Introduction: Patients in a surgical intensive care unit (ICU) have a high incidence of nosocomial infections which often lead to septic shock and death. Since specific antibiotic treatment is often difficult, it is recommended that routine nose/throat swabs be obtained in order to have a better idea of the causative agent when a systemic inflammatory response occurs in a given patient.Materials and Methods: In 1435 patients in a cardiac surgical ICU, routine nose/throat swabs were taken thrice a week and tested for microorganisms and systemic inflammation. Blood cultures were also obtained. Antibiotic treatment was given to cover the microbes from the nose/throat swabs. Alternatively, an empirical antibiotic therapy was given to patients whose swabs had tested negative. Results: Of the 86 patients with systemic inflammation, 29 had blood cultures positive for microbes. Of these, 18 received a specific antibiotic therapy based on their positive nose/throat cultures prior to the return of the blood cultures from the laboratory. However, only 11 patients tested positive for the same microbes on routine swabs and blood cultures. While positive routine swabs are quite specific to sepsis when there is a systemic inflammatory response, routine swabs are not a suitable screening tool due to their low sensitivity. Conclusion: Routine nose/throat swabs led to earlier specific antibiotic treatment in only 22% of patients with clinical signs of systemic inflammation. In 36% of cases, the organisms detected in the routine swabs and blood cultures were not identical. Hence, we believe that routine swabs are of limited value in instituting earlier, specific antibiotic therapy in septic patients.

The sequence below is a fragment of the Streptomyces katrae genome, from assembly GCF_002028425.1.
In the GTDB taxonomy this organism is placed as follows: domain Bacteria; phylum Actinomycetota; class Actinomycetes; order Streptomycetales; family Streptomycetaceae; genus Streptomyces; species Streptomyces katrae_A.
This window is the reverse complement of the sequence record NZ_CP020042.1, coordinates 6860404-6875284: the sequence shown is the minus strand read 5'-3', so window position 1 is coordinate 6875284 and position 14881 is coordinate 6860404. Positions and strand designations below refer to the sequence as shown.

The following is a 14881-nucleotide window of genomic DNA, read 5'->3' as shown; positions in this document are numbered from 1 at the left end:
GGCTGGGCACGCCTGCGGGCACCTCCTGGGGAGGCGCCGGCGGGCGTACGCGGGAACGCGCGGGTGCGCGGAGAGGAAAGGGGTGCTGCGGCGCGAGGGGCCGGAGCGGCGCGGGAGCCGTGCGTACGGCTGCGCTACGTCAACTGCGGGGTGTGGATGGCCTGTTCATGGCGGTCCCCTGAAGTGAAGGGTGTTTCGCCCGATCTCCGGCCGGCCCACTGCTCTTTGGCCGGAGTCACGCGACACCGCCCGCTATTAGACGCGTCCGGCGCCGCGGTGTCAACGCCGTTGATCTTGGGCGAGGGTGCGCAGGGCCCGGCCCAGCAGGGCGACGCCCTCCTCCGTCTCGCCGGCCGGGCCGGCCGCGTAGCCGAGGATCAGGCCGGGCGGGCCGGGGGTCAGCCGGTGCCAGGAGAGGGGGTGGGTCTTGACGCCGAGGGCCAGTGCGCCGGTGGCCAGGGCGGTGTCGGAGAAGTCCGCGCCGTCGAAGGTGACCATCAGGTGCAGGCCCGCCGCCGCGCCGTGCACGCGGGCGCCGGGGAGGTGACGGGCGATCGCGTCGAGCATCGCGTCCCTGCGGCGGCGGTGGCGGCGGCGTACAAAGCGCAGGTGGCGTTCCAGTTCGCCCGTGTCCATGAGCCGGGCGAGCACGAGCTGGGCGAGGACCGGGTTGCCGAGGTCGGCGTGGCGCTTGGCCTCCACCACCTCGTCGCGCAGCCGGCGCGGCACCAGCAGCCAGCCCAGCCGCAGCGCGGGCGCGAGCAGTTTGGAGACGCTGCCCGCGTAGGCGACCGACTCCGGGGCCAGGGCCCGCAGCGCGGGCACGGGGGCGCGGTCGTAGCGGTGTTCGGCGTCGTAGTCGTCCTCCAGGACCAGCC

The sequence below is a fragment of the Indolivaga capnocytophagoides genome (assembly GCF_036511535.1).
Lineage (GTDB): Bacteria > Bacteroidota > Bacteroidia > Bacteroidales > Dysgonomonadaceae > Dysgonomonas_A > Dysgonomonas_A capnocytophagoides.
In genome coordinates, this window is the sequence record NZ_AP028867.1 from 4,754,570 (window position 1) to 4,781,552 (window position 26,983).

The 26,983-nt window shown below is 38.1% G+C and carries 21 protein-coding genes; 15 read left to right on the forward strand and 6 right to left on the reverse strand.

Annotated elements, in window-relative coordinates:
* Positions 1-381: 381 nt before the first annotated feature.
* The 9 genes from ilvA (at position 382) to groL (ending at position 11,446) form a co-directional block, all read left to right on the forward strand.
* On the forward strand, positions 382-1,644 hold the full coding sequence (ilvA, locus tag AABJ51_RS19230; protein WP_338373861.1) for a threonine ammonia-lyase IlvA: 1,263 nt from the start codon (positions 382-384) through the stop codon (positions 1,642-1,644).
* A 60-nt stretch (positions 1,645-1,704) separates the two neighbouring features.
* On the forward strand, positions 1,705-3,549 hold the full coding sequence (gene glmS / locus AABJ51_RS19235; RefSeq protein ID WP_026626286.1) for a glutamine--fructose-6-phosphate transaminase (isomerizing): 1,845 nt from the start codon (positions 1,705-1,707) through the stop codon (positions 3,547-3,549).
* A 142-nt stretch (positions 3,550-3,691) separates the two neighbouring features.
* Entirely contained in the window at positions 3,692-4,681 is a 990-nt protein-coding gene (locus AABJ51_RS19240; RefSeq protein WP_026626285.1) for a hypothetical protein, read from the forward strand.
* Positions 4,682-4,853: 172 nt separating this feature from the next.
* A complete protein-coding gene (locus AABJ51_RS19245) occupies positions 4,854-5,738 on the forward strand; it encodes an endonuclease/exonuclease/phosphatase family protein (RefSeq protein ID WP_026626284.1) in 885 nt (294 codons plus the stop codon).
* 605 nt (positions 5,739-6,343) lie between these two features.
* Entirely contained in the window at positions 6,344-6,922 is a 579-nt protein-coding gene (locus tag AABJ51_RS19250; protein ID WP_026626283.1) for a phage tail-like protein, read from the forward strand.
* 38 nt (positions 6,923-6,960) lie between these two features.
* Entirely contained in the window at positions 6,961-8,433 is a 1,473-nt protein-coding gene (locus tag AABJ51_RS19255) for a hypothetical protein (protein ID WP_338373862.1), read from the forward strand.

Compared to in-hospital patients, patients treated in an intensive care unit (ICU) have the highest risk of contracting an infection. The risk correlates well with underlying and accompanying diseases and invasive monitoring.
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